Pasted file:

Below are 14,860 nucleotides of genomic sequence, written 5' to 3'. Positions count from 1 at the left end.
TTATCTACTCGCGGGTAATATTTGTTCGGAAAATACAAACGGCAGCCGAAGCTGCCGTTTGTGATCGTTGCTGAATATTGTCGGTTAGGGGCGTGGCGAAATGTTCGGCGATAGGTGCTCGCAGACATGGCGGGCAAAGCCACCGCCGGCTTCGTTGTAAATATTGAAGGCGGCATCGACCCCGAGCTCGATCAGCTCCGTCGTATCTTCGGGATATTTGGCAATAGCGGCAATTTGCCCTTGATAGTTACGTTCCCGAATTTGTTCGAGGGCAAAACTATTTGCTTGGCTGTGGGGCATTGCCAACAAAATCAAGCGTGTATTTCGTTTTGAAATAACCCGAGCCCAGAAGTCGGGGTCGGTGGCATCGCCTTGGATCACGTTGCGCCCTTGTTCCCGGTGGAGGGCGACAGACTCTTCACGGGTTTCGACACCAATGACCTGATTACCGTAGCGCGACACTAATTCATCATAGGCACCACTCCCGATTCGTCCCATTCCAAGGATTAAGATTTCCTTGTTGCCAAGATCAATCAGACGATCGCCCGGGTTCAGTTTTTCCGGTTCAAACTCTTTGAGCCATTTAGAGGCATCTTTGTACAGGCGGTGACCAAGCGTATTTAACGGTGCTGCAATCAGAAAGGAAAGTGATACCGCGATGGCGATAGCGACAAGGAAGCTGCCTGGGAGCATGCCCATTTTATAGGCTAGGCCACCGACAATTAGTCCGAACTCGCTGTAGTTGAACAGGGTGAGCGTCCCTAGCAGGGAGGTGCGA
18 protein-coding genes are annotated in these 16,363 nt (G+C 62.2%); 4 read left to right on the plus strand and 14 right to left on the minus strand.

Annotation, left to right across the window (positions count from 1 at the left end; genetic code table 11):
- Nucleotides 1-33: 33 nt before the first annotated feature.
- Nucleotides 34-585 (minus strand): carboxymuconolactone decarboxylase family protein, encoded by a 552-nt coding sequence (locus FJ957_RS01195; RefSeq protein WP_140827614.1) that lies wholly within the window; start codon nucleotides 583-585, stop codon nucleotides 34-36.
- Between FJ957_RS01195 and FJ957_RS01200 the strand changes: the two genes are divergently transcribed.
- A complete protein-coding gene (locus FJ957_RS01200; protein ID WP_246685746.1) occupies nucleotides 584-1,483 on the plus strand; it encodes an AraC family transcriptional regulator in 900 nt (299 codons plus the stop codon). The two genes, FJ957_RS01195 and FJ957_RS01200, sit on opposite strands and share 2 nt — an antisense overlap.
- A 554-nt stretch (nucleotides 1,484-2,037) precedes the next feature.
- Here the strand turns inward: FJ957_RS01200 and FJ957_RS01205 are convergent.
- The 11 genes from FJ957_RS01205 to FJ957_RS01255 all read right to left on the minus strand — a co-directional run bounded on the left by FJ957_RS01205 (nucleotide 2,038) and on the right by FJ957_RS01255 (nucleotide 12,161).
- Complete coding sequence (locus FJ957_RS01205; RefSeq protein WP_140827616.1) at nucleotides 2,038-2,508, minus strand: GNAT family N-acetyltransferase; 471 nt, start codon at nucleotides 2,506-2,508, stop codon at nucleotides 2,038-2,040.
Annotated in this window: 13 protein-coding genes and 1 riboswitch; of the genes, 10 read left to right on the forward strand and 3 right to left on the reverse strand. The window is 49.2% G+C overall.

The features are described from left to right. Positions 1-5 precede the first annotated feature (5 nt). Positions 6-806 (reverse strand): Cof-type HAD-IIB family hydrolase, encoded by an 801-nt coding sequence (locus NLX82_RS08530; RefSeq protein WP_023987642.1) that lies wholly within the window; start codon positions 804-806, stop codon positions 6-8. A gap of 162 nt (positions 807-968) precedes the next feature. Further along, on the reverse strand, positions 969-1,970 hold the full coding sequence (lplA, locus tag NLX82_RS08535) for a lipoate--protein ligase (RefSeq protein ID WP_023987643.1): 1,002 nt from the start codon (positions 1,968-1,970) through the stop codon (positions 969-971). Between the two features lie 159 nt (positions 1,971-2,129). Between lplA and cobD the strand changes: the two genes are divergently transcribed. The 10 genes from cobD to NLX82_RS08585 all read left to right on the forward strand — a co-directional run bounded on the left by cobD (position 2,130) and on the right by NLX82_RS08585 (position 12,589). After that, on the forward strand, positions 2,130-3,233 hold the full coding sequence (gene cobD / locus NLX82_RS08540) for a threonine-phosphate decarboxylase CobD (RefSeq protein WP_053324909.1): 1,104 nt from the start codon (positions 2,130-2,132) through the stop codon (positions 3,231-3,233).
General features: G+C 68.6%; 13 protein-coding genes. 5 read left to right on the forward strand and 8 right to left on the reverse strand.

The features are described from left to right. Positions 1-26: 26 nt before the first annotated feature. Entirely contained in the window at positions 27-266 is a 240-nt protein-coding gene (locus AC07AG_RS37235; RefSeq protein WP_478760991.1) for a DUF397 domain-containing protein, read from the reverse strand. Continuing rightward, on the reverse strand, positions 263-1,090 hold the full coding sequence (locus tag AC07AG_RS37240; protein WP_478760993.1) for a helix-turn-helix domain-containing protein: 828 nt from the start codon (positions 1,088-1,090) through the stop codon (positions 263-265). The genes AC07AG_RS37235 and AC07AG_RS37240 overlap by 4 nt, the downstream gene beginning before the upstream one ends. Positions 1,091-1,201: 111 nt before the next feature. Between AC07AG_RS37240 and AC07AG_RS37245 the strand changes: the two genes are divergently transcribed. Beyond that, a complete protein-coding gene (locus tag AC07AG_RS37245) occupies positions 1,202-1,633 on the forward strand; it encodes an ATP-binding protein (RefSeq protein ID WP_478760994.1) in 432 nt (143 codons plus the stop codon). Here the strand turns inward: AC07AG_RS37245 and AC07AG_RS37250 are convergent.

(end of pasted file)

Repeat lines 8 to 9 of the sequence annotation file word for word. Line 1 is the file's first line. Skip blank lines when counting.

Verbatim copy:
- A complete protein-coding gene (locus FJ957_RS01200; protein ID WP_246685746.1) occupies nucleotides 584-1,483 on the plus strand; it encodes an AraC family transcriptional regulator in 900 nt (299 codons plus the stop codon). The two genes, FJ957_RS01195 and FJ957_RS01200, sit on opposite strands and share 2 nt — an antisense overlap.
- A 554-nt stretch (nucleotides 1,484-2,037) precedes the next feature.